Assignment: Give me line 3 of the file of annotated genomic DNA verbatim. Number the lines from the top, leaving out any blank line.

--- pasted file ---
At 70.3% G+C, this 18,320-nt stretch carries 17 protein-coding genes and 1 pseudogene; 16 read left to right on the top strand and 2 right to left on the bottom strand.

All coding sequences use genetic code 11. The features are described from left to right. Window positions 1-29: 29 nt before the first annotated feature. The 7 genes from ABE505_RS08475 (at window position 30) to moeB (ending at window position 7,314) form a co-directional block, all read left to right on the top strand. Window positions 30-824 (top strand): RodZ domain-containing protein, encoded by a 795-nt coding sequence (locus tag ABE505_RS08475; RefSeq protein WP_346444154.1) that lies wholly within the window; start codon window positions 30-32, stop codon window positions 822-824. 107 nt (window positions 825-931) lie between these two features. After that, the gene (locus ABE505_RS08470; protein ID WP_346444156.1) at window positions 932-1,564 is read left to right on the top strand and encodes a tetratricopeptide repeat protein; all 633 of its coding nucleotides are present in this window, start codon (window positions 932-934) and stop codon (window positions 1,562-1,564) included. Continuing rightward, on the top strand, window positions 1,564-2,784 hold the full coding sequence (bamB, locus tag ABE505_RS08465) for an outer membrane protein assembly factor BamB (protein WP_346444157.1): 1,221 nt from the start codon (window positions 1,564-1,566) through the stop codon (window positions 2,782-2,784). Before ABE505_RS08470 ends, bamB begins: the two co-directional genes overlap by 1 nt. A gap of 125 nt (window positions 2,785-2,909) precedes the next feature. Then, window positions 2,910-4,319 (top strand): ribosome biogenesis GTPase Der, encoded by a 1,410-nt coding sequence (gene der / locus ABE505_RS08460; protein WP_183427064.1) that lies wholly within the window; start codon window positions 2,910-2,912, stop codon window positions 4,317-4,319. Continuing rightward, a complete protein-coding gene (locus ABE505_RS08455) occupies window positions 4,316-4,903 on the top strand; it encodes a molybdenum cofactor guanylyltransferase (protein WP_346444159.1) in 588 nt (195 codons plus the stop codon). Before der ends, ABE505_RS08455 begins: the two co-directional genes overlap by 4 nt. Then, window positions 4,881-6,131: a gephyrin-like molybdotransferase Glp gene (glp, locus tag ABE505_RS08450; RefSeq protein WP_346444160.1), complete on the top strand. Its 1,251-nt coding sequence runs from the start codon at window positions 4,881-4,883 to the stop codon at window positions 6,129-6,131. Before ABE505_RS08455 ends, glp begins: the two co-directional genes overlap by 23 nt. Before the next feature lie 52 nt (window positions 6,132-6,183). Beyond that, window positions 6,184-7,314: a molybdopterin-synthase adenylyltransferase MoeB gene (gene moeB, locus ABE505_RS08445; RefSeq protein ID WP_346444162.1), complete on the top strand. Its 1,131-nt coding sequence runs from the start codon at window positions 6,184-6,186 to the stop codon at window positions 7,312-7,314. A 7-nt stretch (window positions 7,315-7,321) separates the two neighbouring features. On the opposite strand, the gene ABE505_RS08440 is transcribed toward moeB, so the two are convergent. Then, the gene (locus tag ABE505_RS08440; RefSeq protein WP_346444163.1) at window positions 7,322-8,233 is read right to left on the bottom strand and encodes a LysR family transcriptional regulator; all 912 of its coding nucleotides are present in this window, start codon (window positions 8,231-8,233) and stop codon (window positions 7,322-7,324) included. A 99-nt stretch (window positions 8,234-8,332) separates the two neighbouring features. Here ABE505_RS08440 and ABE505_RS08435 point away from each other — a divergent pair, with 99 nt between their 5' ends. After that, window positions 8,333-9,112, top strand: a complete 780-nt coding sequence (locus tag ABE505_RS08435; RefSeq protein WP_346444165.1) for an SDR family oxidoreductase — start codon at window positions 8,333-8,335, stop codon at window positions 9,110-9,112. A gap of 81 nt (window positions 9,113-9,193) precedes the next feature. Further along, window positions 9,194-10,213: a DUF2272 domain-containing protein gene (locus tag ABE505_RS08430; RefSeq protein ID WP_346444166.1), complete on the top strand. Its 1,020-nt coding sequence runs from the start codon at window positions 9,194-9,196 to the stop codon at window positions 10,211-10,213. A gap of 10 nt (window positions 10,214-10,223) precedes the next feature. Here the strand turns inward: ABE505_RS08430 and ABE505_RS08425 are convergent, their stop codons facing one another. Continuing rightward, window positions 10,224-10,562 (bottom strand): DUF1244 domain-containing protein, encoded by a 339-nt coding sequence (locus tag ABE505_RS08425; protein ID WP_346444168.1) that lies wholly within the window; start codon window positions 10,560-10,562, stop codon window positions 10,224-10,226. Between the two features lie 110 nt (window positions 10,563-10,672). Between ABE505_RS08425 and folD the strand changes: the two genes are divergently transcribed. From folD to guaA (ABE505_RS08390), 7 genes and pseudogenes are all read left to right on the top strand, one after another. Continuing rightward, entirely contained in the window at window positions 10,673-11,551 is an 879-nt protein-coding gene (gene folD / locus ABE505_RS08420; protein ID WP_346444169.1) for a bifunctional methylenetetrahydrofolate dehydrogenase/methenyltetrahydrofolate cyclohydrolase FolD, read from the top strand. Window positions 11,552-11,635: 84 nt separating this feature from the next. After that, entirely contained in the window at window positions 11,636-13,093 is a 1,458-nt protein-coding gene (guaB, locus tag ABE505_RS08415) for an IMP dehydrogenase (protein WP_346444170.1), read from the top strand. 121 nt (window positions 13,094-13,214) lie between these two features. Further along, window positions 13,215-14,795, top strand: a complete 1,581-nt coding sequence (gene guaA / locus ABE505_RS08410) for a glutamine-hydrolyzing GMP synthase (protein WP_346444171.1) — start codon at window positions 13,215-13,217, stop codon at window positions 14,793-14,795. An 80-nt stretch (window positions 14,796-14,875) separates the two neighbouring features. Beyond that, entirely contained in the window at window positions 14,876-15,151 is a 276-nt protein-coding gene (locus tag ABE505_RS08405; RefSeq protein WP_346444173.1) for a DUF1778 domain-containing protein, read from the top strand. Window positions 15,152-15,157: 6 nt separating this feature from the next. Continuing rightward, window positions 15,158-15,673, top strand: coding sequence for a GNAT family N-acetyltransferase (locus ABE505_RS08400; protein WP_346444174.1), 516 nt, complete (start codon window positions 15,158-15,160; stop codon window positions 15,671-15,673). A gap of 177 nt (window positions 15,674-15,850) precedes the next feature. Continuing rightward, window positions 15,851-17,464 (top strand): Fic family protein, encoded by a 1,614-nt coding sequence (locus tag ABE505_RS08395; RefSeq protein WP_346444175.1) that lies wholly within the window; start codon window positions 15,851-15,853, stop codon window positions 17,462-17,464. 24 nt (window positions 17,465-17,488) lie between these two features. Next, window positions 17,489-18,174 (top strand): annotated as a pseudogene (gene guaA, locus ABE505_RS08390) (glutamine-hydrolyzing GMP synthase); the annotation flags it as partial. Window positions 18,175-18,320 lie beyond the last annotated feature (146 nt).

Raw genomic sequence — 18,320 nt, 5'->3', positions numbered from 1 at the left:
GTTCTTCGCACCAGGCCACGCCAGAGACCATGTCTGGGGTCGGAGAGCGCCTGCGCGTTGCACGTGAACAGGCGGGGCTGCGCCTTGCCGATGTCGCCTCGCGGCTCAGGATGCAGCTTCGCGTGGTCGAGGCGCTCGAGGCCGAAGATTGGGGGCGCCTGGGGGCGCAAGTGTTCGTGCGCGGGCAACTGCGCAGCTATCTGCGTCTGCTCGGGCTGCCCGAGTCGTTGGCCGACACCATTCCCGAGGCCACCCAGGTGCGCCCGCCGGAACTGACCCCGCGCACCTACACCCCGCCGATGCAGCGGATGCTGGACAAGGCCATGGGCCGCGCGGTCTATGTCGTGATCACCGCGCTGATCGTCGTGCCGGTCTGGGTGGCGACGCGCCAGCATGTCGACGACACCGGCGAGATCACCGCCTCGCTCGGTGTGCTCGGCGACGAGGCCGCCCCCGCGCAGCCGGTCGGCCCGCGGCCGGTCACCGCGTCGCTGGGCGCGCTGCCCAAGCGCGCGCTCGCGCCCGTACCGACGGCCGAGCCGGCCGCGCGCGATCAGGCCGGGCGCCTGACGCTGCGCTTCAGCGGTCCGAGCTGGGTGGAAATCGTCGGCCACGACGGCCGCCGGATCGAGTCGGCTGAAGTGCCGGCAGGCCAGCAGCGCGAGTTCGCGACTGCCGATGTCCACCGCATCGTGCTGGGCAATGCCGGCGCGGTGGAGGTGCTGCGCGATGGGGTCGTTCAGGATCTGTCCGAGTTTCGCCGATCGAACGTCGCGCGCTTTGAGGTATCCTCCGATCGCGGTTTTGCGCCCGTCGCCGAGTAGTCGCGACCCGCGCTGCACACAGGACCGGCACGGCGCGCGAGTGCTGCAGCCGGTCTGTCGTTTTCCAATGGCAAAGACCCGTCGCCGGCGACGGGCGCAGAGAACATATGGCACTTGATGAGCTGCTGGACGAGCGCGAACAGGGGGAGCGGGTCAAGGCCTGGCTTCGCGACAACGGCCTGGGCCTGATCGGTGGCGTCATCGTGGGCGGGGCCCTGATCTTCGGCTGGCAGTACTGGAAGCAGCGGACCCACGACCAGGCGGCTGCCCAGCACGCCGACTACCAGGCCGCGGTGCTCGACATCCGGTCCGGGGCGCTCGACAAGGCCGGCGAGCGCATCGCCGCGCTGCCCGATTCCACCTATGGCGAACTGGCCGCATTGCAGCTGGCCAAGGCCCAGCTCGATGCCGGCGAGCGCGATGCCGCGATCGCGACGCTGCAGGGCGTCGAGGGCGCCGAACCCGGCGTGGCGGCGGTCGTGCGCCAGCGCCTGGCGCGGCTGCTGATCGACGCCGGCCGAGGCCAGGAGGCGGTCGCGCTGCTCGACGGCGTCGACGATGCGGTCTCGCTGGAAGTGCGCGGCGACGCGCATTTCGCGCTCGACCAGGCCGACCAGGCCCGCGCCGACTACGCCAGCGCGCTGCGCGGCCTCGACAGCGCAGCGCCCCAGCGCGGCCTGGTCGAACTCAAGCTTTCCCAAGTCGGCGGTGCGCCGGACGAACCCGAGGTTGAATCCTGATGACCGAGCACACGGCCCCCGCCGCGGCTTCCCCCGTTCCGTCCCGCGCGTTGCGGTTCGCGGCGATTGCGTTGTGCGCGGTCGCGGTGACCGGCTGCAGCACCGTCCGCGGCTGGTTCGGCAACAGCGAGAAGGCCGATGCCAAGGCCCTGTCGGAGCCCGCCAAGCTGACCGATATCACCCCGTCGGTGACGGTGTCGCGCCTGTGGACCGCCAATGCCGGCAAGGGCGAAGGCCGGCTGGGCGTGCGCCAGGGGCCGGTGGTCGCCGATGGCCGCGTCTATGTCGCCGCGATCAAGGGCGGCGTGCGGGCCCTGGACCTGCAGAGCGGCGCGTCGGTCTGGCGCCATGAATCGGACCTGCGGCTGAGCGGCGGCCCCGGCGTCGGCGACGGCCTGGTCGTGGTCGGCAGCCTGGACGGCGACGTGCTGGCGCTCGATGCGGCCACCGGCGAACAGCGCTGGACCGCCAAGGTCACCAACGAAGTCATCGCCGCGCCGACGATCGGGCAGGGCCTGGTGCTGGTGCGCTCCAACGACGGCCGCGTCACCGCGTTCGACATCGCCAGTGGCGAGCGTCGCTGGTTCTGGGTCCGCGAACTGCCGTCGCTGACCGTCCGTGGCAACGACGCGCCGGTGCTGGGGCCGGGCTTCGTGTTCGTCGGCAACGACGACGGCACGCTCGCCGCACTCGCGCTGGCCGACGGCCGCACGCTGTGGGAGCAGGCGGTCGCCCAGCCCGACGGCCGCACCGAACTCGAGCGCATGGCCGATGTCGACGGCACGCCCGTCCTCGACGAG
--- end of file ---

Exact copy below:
Raw genomic sequence — 18,320 nt, 5'->3', positions numbered from 1 at the left: